Photo by Ashleigh Henegar
The Prince William School Board must decide whether it will adhere to its previously proposed return to building dates for 4th-12th
grade students at tonight's meeting. The decision comes during a time of seemingly contradictory guidelines coming from the state and federal government. As of today, return to in-school dates are set for Feb. 25 and 26 for 4th
grades, and March 2 and 3 for 7th
grades. Specific bell and bus schedules are subject to change. Prince William County’s community transmission places its schools squarely within the “highest risk” category according to the Virginia Health Department. Within this category the VDH recommends only willing PreK-3rd
grade learners, special education and English Language Learners return to in-school learning. PWCS is currently adhering to those recommendations. However, over the past few weeks, the Biden Administration has led a nation-wide push to reopen schools. Governor Ralph Northam has also advised all Virginia schools to open to some form of hybrid learning options. Biden acknowledged the pandemic’s “significant impact on the children and parents as well," according to EdWeekly.com, as students have been been learning in-person at some communities for almost a year. He said this knowing many communities around the country are classified as "highest risk." However, the President realizes it is not without challenges. “It is much better, much easier, to send kids K-8 back, because they are less likely to communicate the disease to somebody else,” Biden said. On Thursday, the CDC released new guidelines aimed at opening more PreK-12 schools. The recommendations lower the bar for return to school metrics but raises the bar for mitigations including recommending robust COVID-19 testing and contact tracing. It notes that mitigating transmission rates for teenagers is more challenging than with younger students, and the Federal Government is not mandating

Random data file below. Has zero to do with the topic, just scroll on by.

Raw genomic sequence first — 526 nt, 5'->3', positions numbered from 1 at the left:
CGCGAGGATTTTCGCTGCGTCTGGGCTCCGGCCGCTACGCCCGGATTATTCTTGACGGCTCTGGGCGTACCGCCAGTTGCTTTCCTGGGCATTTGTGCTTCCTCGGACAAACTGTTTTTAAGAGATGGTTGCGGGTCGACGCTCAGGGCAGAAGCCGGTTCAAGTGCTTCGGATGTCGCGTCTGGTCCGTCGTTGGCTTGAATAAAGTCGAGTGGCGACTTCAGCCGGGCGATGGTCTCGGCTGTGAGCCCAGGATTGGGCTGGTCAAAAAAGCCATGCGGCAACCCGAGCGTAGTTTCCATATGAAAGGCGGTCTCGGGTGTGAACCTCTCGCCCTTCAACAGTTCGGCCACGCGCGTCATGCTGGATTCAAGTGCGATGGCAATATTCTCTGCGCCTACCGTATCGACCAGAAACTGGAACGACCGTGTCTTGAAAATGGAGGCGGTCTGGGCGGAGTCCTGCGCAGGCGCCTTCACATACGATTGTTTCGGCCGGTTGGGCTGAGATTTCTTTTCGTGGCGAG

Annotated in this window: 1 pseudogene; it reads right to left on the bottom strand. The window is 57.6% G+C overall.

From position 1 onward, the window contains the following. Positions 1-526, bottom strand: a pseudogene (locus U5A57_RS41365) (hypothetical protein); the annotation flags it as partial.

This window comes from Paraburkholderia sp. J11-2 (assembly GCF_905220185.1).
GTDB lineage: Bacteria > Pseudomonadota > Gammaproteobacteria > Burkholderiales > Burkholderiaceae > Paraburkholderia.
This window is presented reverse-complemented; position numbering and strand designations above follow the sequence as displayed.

schools open. According to the VDH , schools should evaluate whether to open based upon the first two core indicators and their self-assessment of how well they implement five key measures: masks, social distancing, hand hygiene/respiratory etiquette, cleaning/disinfection, and contact tracing in collaboration with local health departments. It closely matches CDC guidelines. Not with standing, Prince William is numbers show the county could cut its COVID cases in half and still fall squarely within the “highest risk” category. Prince William County Schools core indicator is a 508 cases per 100,000 residents as of Feb. 16. Highest risk begins at 200 and above, and the county’s percent-positive also falls within the highest risk category. Otherwise COVID-19 news is hopeful in the county. Vaccinations are on the rise (12% of Virginians and Prince William residents have received at least one dose) and hospitalizations are down. These are all secondary indicators that place Prince William County Schools at “low” and “lowest” risk with only 77% of hospital beds are occupied. PWCS has also made return to in-person learning safer for its employees. The vaccination of Prince William County Schools teachers and staff is well underway, making many teachers more confident about safely returning to the classroom. Teachers with high-risk health conditions and teachers currently teaching in person have been prioritized. And according to the Virginia Health Department, the new Johnson & Johnson one dose vaccine could become available in the U.S. as early as March. A spokesperson for the VDH said they are hopeful that the new vaccines will speed up the process. Yet at school board meetings, staff members allege it is not running as smoothly as the school division has described. Prince William teacher Brandie Provenzano told Bristow Beat that numerous teachers and support staff have come to her to say they have been asked to do things they are uncomfortable doing during the pandemic- things that places them at risk and are beyond the expectations of their contracts. And PWCS has admitted that they are struggling to get substitute teachers during the pandemic. PWCS Director of Communications Diana Gulotta said that when schools are struggling, they can turn to Human Resources for assistance. Last week, the division reached out to parents asking them to apply to become substitutes at $16 per hour. An additional risk is that there is now a new more-contagious variant, which could prove more difficult to mitigate especially as more students in schools could hasten community spread. School Board and Superintendent Need to Come to an Agreement